New uses for tissue engineering

Date: July 23, 2015

As a clinical innovation associate with the Medical Technologies IKC, Consultant Paediatric Urologist and Associate Professor Ramnath Subramaniam comes into regular contact with medical engineers at the University of Leeds. These relationships helped him to identify a new use for tissue engineering in his clinical work, now being supported through proof of concept trials by the IKC.

Operations on the lower urinary tract in children are made more difficult as there is often insufficient tissue left to enable a complete repair – especially when repeat surgery is required. Mr Subramaniam decided to try using a decellularised scaffold in these operations to see if the patients’ own cells would grow into it to create new tissue.

He initially used ‘off the shelf’ material, made from pig skin, as this was already approved for clinical use. The results were initially good, but Mr. Subramaniam felt that questions remained and that a better solution could be found.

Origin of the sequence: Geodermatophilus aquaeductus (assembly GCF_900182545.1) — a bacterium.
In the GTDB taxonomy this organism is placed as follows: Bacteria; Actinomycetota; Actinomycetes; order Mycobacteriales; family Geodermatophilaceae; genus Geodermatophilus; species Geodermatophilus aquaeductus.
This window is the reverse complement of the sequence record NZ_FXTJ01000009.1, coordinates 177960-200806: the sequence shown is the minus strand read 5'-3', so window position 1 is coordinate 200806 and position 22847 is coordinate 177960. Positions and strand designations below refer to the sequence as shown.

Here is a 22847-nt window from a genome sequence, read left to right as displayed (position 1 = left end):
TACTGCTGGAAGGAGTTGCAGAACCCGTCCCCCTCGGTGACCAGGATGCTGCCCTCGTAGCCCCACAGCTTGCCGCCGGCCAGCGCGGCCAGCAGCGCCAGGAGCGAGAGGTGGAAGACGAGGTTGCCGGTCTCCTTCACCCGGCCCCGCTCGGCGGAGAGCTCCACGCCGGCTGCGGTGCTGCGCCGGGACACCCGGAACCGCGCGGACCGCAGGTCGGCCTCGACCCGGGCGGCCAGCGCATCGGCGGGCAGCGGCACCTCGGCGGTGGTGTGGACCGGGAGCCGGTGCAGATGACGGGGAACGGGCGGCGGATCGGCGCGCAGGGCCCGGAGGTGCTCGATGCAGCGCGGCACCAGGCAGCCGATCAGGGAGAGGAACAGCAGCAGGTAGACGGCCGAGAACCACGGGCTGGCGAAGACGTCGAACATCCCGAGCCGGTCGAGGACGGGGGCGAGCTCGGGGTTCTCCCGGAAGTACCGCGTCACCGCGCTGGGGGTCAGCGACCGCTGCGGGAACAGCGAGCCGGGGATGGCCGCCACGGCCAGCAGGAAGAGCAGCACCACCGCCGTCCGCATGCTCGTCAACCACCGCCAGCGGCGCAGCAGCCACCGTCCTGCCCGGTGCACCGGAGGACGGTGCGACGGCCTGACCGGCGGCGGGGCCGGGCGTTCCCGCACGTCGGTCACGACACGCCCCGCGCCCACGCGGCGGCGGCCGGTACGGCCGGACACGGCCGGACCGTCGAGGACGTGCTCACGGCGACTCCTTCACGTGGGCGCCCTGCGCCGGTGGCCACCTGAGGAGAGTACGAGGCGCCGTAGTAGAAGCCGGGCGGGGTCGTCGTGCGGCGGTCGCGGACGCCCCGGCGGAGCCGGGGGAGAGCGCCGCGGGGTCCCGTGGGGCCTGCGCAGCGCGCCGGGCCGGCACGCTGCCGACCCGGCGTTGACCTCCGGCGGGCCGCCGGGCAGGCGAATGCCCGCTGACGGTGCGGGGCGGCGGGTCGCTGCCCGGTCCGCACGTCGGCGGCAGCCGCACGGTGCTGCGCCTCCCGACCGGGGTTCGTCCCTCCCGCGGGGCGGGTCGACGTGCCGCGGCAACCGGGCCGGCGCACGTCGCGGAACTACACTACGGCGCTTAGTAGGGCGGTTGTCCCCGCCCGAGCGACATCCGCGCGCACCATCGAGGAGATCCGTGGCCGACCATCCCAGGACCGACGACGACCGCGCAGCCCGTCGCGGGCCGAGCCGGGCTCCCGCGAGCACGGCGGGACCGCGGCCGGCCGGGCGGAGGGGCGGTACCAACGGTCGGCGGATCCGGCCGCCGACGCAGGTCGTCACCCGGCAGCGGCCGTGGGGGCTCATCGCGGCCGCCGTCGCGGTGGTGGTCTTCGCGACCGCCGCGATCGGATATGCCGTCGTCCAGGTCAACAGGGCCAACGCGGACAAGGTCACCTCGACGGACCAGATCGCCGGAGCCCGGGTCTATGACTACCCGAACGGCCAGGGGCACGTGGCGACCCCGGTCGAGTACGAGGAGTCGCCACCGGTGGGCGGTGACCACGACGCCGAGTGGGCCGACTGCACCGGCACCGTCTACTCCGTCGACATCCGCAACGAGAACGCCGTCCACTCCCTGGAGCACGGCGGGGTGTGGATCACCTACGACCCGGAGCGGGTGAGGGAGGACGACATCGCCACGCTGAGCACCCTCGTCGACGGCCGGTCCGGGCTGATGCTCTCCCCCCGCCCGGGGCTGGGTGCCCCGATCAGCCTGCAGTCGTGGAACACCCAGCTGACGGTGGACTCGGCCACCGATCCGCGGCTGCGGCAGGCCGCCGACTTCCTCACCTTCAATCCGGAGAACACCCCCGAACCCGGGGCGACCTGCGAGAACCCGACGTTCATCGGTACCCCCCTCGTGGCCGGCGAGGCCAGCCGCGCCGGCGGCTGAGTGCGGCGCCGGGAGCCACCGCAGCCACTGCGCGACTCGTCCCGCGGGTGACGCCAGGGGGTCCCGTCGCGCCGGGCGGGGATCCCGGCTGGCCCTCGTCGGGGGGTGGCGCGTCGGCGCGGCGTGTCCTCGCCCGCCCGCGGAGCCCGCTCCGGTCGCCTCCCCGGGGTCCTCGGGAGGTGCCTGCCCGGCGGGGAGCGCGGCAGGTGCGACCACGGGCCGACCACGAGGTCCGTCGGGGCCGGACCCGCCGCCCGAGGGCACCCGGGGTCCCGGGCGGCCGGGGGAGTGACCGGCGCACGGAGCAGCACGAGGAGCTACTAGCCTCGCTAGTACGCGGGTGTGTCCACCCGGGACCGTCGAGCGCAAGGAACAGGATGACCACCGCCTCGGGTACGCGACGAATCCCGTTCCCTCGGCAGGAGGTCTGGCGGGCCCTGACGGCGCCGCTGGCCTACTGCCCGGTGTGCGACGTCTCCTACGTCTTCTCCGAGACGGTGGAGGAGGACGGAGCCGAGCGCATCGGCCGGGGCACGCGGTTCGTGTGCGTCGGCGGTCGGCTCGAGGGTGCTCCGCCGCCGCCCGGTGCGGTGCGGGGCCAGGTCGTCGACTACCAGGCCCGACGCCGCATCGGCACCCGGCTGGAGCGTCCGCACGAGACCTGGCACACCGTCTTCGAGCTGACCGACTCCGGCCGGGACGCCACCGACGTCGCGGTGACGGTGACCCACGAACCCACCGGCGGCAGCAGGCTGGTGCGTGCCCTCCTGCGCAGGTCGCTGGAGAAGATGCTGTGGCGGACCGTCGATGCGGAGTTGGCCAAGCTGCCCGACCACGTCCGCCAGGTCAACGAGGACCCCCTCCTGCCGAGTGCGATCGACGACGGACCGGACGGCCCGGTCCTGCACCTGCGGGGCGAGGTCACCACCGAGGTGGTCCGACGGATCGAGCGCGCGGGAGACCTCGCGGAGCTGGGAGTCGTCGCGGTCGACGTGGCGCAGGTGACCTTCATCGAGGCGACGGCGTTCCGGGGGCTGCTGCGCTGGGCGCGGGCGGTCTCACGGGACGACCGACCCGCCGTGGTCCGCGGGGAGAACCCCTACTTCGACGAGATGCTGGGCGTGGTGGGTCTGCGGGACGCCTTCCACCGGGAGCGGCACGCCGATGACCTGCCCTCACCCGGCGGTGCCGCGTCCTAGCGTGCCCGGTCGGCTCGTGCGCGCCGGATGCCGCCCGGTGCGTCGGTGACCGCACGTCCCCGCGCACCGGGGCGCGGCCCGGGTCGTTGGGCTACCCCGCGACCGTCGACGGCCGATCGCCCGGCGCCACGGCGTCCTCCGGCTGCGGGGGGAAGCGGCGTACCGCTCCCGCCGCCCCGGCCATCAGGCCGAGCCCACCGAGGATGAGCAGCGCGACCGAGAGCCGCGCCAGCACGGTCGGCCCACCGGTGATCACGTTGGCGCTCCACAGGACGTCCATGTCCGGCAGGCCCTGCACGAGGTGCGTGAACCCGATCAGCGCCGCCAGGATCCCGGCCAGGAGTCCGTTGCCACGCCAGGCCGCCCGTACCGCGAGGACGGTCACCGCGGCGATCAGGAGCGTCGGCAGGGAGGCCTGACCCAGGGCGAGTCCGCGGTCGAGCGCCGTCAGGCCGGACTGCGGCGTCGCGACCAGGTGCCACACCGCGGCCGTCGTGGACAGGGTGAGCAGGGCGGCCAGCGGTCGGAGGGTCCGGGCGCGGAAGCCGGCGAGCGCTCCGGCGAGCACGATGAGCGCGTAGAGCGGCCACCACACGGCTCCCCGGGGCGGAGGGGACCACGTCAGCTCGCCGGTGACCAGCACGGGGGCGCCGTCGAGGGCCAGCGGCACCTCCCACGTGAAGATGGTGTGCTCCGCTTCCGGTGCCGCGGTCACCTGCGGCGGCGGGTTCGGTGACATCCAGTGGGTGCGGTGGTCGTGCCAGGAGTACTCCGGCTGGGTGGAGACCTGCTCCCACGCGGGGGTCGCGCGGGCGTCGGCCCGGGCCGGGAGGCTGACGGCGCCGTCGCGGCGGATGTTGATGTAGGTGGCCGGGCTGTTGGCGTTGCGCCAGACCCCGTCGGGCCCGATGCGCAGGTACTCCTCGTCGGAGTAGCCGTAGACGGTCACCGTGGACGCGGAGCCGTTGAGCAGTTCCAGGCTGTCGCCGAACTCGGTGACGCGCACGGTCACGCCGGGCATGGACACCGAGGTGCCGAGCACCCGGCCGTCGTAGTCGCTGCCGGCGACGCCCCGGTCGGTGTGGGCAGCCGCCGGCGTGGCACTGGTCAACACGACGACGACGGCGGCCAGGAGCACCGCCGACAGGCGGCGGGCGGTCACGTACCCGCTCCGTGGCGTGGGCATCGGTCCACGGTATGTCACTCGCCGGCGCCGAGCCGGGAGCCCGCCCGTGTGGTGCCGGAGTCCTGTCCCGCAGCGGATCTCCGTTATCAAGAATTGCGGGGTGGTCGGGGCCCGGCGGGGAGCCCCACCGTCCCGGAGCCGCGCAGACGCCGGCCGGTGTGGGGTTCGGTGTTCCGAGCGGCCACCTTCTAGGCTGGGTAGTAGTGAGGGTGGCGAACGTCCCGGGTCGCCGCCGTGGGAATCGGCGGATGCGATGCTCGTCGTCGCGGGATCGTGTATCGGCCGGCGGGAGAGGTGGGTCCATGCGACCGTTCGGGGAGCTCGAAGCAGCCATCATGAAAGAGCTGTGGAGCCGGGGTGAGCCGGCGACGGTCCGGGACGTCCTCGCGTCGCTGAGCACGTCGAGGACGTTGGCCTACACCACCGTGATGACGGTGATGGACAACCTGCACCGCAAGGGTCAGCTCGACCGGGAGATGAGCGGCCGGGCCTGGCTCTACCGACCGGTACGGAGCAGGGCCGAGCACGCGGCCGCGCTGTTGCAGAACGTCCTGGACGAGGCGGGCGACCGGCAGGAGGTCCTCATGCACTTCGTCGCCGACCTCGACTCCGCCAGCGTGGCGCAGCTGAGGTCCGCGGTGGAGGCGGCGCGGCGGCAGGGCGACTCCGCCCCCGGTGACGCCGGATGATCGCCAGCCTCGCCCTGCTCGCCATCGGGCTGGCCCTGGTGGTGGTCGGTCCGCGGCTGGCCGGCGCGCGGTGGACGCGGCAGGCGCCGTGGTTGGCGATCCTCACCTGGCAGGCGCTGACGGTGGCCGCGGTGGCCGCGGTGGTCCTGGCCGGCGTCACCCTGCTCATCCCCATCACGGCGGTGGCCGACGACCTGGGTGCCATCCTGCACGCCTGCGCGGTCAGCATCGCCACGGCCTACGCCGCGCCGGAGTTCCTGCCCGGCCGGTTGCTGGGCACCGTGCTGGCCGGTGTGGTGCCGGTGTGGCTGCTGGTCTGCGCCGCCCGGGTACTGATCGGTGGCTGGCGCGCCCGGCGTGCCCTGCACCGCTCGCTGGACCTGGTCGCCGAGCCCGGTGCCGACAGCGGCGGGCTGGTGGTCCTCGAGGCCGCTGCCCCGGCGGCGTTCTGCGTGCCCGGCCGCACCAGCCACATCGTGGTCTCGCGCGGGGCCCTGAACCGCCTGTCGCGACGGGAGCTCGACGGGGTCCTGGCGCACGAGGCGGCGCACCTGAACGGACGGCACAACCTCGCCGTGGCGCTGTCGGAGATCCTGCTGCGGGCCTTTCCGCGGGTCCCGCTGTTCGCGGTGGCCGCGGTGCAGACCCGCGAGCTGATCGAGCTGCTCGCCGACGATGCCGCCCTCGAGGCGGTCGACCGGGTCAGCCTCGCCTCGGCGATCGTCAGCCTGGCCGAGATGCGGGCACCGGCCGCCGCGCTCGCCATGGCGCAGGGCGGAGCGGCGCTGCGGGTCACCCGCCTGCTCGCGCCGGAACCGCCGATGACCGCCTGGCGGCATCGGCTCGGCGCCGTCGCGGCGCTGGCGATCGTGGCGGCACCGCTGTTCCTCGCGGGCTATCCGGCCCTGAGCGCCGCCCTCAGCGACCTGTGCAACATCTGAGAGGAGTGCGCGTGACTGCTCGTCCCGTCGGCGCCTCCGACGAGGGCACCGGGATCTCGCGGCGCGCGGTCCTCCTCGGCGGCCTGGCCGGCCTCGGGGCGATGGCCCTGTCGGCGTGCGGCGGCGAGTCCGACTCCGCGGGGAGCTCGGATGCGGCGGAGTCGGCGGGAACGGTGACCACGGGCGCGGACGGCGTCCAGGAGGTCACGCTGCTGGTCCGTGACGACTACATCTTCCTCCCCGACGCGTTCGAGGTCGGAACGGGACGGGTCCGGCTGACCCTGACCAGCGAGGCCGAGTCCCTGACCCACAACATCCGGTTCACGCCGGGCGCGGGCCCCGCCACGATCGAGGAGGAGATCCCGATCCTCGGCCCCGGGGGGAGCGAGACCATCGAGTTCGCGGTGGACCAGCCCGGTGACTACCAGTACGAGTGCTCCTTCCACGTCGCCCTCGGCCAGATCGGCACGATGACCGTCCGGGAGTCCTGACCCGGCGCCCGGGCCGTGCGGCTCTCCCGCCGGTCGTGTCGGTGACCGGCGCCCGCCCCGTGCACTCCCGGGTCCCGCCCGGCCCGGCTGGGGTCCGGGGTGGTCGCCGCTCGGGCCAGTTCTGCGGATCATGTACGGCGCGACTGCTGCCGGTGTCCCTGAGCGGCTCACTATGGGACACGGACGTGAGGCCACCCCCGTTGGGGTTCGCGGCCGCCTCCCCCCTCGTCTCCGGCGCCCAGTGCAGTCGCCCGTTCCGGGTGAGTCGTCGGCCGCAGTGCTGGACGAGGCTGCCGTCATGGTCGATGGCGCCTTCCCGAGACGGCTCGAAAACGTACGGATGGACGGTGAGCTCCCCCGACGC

“Although the operations were successful, we don’t know how well this material will integrate into the surrounding tissue in the longer term,” explains Mr Subramaniam. “Based on what I’d learned through my work with the IKC, I felt that using material which was closer to urinary tract tissue would be more successful.”

Through the IKC, Mr Subramaniam began discussions with the University of Leeds spin out company, Tissue Regenix Group plc, which produces decellularised scaffolds mainly for musculoskeletal and cardiovascular uses. He is now working on a proof of concept study – sponsored by Tissue Regenix – to compare the off the shelf scaffold with a new material developed from bladder tissue by researchers from the University of York.

“The IKC has been instrumental in taking this forward by providing a platform and framework through which companies and clinicians can come together,” says Mr Subramaniam. “Identifying the clinical need and a potential solution is one thing, but without the IKC enabling this kind of collaboration, it would be much harder to turn ideas into reality.”

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